Tight-belting…

At the end of the day, the economy is in bad shape. Full-stop. It can worsen faster than recover earlier. Using the Budget as the new peg, the Opposition SJB and UNP, among others, have started blaming the government and the Rajapaksa leadership. If Prime Minister Mahinda has escaped the onslaught this time, he is lucky for it. Not, President Gota R and Finance Minister Basil R.

The problems with the Budget are not the same as the problems caused by Gota’s unthinking announcement to replace customary use of chemical fertiliser with equally imported organic fertiliser. It would have been one thing if the President had given his own Government and the nation time to make the transition, and by manufacturing the organic fertiliser, nearer home.

Traditionally, whenever organic farming used to be mentioned, the implication was that individual farmers would make his own stuff for his agriculture land in his backyard, using the material available locally – much of it, his farm waste. That’s how things worked – or, did not work – when chemical fertilisers were not known to the world, and was not definitely unavailable in the country.

Today, when Gota announced his idea of ‘organic farming’, none thought that organic fertiliser was to be imported – and was available for import. That should include the Opposition. Unless they knew it was to be from China and still kept quiet when it should have been stopped and the Government told to wait until the bureaucracy and the farming community was ready for the change, that was an equal crime – or, possibly worse.

The controversy kicked up by the Government’s decision to import LNG through the US firm, New Fortress Energy, was/is also unavoidable. Anyway, the matter is before the Supreme Court, where the Attorney-General has already sought a fuller Bench to hear the case. But may be called by every other name in the political lexicon but it’s not cause – at least as yet – for the nation’s economic failure.

Despite all the heavy odds, FM Basil has predicted a hopeful recovery route for the nation’s economy, fixing a six per cent target for GDP growth by fiscal 2024. He has also exhorted the nation to increase productivity, which every finance minister in his place had done in different ways. Difficult times offer difficult choices and Basil could not but have been expected to deliver a no-nonsense message to the nation.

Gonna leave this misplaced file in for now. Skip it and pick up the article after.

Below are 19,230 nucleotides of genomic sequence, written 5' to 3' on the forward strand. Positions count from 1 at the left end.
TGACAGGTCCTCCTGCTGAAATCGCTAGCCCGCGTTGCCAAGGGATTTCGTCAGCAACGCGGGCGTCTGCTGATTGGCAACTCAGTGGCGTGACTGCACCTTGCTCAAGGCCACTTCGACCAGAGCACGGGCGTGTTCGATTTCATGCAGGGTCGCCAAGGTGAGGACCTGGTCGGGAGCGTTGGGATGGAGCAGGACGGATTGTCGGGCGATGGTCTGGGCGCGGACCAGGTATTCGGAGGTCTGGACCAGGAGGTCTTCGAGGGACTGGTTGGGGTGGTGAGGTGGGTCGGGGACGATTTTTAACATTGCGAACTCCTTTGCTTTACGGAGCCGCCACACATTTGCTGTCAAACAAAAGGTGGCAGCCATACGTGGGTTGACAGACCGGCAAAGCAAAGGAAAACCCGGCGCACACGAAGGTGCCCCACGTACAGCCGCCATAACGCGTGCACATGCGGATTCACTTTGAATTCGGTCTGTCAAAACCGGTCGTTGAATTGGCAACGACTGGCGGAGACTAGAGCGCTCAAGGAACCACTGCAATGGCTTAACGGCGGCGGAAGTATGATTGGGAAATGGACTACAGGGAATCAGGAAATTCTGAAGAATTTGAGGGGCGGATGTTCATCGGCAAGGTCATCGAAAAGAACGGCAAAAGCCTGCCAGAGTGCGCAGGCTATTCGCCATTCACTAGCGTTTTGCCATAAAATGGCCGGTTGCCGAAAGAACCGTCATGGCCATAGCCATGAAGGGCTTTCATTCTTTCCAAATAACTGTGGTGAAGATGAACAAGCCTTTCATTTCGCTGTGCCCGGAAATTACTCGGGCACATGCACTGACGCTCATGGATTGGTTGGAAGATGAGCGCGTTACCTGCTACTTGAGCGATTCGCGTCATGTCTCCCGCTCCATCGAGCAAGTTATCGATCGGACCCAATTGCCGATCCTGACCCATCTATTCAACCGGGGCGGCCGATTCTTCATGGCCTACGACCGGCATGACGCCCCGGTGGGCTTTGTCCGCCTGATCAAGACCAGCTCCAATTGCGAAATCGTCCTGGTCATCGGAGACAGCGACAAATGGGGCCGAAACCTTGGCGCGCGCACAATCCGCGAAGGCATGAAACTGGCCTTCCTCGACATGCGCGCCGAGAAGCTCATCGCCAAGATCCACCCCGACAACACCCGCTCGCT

Yet, increasing productivity is not enough. There is a need for increasing tight-belting, for almost all time to come. The nation just does not have the resources to dream big, not as yet. Using deficit-financing as a fiscal tool to divert voter attention to less prioritizable items alone has led to this situation in a way. Cutting on people-oriented subsidies, talking in terms of market economy, the nation just cannot afford.

In the last 15 years, the obsession of the Mahinda Rajapaksa Government followed by the ‘Unity’ dispensation of the Sirisena-Wickremesinghe duo (of which Sajith Premadasa was very much a part) to build express ways after express ways, that too on borrowed money, is a pointer. That the Chinese funder-cum-builder did not create a single job, even if temporarily at the construction sites, for the locals is an add-on woe.

This was unlike the war-time Mahinda dispensation building roads and electrifying internal villages in deep South. It was also a war-time national strategy to send out a message to the LTTE that nothing suffered as they had hoped for. It was also a ‘feel good factor’ when rural Sinhala families were expected to receive ‘body bags’ with the commencement of the decisive ‘Eelam War IV’. But there was development that was low on cost, high on benefits.

The initiative for this has to come from the ruling party, the President. PM Mahinda as the single most popular leader of the nation (as per last proven perception) needs to be in the front to market it to the people at large. But then the Opposition has to be on board – and honestly. At the end of the day, if the people voted out the incumbent Government on issues of economy – or for other reasons – they hope to be at the helm. The leadership (alone) would have changed, not the economy!